Up with The Kids!

A belated blog, as I still come down from being on a high at the URC Youth Assembly. So much enthusiasm, energy, excitement! If I was to rate it on trip advisor, it would be getting 5 stars for everything – well, maybe not for the 6.30am fire alarm, the awful snowy weather for travelling, and not the most comfy of beds! But who cares – it was just wondrous joy to be part of something so positive in the URC. Here I am with some new friends, Naomi and Elijah – not the humans, but the teddy mascots (significant names!) for Northern Synod, though I also made some new human friends too!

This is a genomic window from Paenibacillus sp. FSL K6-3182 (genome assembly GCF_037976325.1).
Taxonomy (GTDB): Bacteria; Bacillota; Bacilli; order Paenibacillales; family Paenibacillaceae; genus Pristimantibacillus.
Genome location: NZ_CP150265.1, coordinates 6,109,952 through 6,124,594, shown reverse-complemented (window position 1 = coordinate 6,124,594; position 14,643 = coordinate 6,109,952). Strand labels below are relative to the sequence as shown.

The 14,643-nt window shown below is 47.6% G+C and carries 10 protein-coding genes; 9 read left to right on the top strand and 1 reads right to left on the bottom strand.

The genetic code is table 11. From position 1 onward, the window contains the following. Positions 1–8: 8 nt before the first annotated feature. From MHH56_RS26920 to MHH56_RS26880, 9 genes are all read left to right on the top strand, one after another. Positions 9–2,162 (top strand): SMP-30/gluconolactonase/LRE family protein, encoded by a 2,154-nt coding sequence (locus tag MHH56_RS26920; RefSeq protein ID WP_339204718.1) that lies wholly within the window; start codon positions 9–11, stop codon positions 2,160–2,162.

My respect for Youth Assembly was encapsulated in one resolution. By reputation, I was expecting resolutions about really significant matters of peace and justice – how we care for the planet, and for each other, for how often Youth Assembly has led the Way by tackling difficult issues and then challenging the whole denomination. Instead, here I was listening to a debate whether URC Youth should sell their own branded merchandise. One might dismiss this as a trivial waste of time. However, it was discussed with such wisdom, and recognition that all lifestyle choices have consequences, whether social, spiritual, economic, and in Church  – ecumenical. We heard concern about the pressure on young people to buy any branded products – surely this resolution is but reinforcing the pressure. Concern was expressed that for merchandise to be affordable, it would be produced in terrible employment conditions by workers on unjust wages. But to be ethically-produced they would be at a price beyond that of many young people. So they could be divisive. Some speakers talked of the value of having clothing that gave identity to people, a sense of belonging, and already young people wore clothing that linked them with one group or another. Others saw this as a symbol of exclusion and being part of a closed club. There was reference to other organisations and denominations who wear uniform or clothes that identify their group, but also those who do not feel they need that identification – stressing the inclusivity of URC Youth – important but fragile. Perhaps a compromise would be for small scale merchandise like mugs and memory sticks which wouldn’t break the bank! Each point raised was listened to, and received with respect, and in the end, the matter was transferred to the Children and Youth Department to do further work. However, I was left with a real sense of a group of young people following the commission of Jesus to walk in his steps to be the all-welcoming and inclusive community, respectful of difference and individuality, and yet with a common  identity. What is that? I think it was summed up by the phrase used by Lawrence Moore in his teaching – to be “the Jesus-shaped Church”  – seems a good model all our churches could find!


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